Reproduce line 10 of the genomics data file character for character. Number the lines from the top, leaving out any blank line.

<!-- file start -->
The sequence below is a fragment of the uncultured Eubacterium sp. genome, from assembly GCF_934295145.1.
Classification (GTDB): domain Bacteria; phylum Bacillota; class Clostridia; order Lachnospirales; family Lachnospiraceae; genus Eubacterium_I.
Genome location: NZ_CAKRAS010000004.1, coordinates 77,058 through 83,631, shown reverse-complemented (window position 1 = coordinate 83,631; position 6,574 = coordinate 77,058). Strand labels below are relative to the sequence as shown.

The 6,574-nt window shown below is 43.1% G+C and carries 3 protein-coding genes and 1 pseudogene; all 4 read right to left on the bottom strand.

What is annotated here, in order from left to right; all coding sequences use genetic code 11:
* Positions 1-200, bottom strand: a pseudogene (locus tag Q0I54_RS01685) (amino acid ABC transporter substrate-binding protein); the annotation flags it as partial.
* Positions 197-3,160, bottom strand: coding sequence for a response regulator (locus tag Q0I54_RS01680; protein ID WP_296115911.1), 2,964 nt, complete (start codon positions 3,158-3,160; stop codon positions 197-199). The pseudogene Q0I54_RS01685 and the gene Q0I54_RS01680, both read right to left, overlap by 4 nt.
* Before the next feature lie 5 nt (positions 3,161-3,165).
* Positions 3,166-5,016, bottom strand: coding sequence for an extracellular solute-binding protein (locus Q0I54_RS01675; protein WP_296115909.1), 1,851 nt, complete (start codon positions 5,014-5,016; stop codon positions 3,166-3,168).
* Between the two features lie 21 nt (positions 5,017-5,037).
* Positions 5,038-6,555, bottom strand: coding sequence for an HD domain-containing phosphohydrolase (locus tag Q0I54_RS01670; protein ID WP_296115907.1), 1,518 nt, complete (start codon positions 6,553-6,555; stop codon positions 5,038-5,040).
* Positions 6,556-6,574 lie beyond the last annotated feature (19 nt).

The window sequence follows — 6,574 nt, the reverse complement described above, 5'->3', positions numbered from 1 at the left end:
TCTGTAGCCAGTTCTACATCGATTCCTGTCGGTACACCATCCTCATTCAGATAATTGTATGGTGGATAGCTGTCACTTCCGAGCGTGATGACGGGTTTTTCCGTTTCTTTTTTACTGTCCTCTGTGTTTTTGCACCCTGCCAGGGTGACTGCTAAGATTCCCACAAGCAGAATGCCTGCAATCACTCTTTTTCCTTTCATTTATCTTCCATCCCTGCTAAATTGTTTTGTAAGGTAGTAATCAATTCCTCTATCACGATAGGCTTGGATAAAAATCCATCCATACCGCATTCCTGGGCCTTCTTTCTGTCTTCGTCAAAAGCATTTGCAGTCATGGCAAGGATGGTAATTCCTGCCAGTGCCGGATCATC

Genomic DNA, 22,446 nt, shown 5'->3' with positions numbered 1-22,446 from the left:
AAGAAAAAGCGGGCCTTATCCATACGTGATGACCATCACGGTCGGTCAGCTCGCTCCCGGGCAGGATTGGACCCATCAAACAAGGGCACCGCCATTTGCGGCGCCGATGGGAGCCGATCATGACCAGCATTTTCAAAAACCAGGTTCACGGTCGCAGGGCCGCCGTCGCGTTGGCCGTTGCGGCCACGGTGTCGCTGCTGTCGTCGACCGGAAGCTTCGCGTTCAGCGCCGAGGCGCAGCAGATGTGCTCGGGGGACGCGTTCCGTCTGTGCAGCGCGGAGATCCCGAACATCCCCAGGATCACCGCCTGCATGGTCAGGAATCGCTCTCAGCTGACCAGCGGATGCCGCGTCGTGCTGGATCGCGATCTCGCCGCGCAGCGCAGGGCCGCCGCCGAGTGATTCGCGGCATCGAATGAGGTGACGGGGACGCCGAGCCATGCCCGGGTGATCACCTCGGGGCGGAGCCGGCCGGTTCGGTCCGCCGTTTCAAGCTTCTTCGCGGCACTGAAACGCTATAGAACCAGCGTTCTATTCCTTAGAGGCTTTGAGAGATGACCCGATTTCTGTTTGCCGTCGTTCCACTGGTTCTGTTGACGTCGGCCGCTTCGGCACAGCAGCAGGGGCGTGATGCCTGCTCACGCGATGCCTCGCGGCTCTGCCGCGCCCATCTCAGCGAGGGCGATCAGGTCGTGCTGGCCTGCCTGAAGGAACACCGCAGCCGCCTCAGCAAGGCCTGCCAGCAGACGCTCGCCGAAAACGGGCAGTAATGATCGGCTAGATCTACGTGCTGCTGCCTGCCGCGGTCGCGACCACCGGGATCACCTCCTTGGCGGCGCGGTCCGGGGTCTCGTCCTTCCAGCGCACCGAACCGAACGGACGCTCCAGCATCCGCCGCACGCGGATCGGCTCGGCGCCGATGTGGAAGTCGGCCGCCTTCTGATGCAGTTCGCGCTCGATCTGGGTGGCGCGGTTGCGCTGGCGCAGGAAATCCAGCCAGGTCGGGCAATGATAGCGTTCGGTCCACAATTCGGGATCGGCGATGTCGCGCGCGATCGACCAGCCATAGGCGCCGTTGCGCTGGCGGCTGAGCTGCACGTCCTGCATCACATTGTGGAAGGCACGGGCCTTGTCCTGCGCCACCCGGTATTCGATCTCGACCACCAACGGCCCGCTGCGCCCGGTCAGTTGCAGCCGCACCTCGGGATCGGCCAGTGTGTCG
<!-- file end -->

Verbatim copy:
* Between the two features lie 21 nt (positions 5,017-5,037).